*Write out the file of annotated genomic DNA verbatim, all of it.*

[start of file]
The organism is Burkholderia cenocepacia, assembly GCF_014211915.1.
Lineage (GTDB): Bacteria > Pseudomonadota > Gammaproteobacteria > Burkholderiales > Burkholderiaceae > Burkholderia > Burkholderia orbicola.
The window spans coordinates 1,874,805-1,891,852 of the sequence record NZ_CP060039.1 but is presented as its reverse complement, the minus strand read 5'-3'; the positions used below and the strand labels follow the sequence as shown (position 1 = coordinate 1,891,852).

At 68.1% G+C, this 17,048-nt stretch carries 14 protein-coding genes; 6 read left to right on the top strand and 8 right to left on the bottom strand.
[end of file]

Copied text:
The organism is Burkholderia cenocepacia, assembly GCF_014211915.1.
Lineage (GTDB): Bacteria > Pseudomonadota > Gammaproteobacteria > Burkholderiales > Burkholderiaceae > Burkholderia > Burkholderia orbicola.
The window spans coordinates 1,874,805-1,891,852 of the sequence record NZ_CP060039.1 but is presented as its reverse complement, the minus strand read 5'-3'; the positions used below and the strand labels follow the sequence as shown (position 1 = coordinate 1,891,852).

At 68.1% G+C, this 17,048-nt stretch carries 14 protein-coding genes; 6 read left to right on the top strand and 8 right to left on the bottom strand.